For years, researchers at the University of California, Berkeley, have been studying the effects of pesticides on California farm workers and their children. Partly funded by the Environmental Protection Agency, findings from this important epidemiology research have been used to argue for restrictions on toxins such as insecticides.
“Today, thanks in part to the efforts of a single Virginia family, as many as 97 percent of Americans have toxic flame retardants in their blood. Deeply poisonous, and linked to cancer, genetic damage, and behavioral and learning difficulties, the prevalence of flame retardants, here and around the world, owes to the fact that these chemicals have been placed in many of the objects of daily life—in our homes, automobiles, and workplaces, even in our beds.”
As Jamie Lincoln Kitman illustrates in his new investigative piece for The Nation, flame retardants are yet another Chemical Industry example of reckless disregard for human suffering and environmental damage. In this case, key perpetrators are the Gottwalds, the most powerful shareholders of the Albemarle chemical company. The Gottwalds chose the same methods favored by all manufacturers of unnecessary and harmful products, from tobacco to lead to pesticides to GMOs:
“..these manufacturers mounted aggressive scare campaigns to create a perceived need for their products: They crafted regulations and lobbied legislatures to adopt them; attacked scientific findings they didn’t like; ridiculed public-health advocates; spun journalists; and bought political access with millions of dollars in campaign contributions.”
Of course, despite their toxicity and pervasiveness, flame retardants are just the tip of an enormous poison-laced iceberg,
“A shocking fact: The EPA maintains a database of some 85,000 chemicals that have been manufactured or processed in the United States, but it has subjected less than 300 of these to rigorous testing under the Toxic Substances Control Act and has banned only five (including PCBs.)”
Read the full story at: “Worse Than Lead? Special Investigation: The chemical industry strikes again, shifting from lead to flame retardants that also sicken and kill,” by Jamie Lincoln Kitman. Published by The Nation on August 15, 2018.
Published in The Maui Independent on August 2, 2017 by Jon Wood house and Jonathan Greenberg
Historic Disclosures Prove That Safety of FDA and EPA-Approved Chemicals Were Based on Tobacco Industry-like Collusion Promoting Demonstrably Faked Science.
More than 100,000 pages of documents exposing how the chemical industry and government regulators knew about the extraordinary toxicity of many chemical products, yet worked together to conceal this information from the public and the press, were made publicly available last week through a remarkable project called the Poison Papers.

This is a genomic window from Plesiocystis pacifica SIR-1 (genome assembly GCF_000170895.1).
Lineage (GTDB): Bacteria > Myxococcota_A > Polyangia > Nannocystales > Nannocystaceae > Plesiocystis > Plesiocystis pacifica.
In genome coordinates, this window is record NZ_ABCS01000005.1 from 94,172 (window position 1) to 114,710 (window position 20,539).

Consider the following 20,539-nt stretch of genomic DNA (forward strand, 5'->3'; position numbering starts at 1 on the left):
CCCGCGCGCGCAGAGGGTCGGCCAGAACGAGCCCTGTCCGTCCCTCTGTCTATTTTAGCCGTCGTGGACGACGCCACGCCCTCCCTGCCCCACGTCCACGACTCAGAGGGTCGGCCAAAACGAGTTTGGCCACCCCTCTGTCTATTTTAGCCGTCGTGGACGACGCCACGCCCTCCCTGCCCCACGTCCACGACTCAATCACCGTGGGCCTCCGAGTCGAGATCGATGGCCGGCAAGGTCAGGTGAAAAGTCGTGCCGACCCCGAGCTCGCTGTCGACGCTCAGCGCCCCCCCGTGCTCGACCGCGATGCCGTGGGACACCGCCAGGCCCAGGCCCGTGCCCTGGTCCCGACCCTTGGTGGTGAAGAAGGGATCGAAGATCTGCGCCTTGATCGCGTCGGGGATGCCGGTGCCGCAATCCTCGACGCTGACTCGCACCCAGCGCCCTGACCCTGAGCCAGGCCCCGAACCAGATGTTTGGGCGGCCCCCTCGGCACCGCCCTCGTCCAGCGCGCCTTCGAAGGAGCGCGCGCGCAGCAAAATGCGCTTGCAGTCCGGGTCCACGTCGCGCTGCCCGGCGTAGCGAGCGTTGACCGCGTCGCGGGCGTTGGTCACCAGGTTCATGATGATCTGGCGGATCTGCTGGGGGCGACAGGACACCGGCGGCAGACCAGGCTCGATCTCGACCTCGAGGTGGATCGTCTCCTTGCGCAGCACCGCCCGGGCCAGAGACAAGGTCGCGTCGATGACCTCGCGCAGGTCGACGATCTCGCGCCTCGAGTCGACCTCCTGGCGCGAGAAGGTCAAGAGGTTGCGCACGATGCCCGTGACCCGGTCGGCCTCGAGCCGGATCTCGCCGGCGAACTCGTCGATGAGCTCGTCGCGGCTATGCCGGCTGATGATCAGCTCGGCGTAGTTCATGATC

Robert F. Kennedy, Jr. explained, “Monsanto has been spinning its lethal yarn to everybody for years and suborning various perjuries from regulators and scientists who have all been lying in concert to American farmers, landscapers and consumers. These new revelations are commiserate with the documents that brought down big tobacco.”
Read the full article at: https://mauiindependent.org/poison-papers-major-monsanto-document-release-exposes-toxicity-collusion/
The Bioscience Resource Project and the Center for Media and Democracy launched “The Poison Papers Project” which reveals decades of collusion between industry and regulators over toxic pesticides and other hazardous chemicals. In this segment of The Organic View from August 2017, Dr. Latham talks to host, June Stoyer about this massive cover-up and how it began.
Listen to the interview at: https://www.youtube.com/watch?v=WBEf1WH31HQ
Published Tuesday, Nov 14th, in Independent Science News, the English translation of “Years Before Vietnam, the Chemical Industry Knew About Dioxins” was first published in German in BuzzFeed by Petra Sorge.
Synopsis: Decades before the herbicide 2,4,5-T was pulled from the US market for containing dioxins, the global chemical giants Dow, BASF, Monsanto, and others, had extensive discussions amongst themselves of whether to sell dioxin-contaminated chemicals. These discussions ranged from chemical analysis of each other’s products to comments on their safety and whether to inform governments that their products contained contaminants of “extraordinary danger”. The internal discussions reported in this article are now available to the public for the first time thanks to The Poison Papers Project.
“In any event, on 19 December 1964 Boehringer Ingelheim, in response to a request from Dow, described their experiences with dioxin.
Boehringer wrote: ‘Until now we have disclosed the content of this report to no one outside of our company, as we attach a special value thereto, because the extraordinary danger of tetrachlorobenzodioxin is not generally known’.”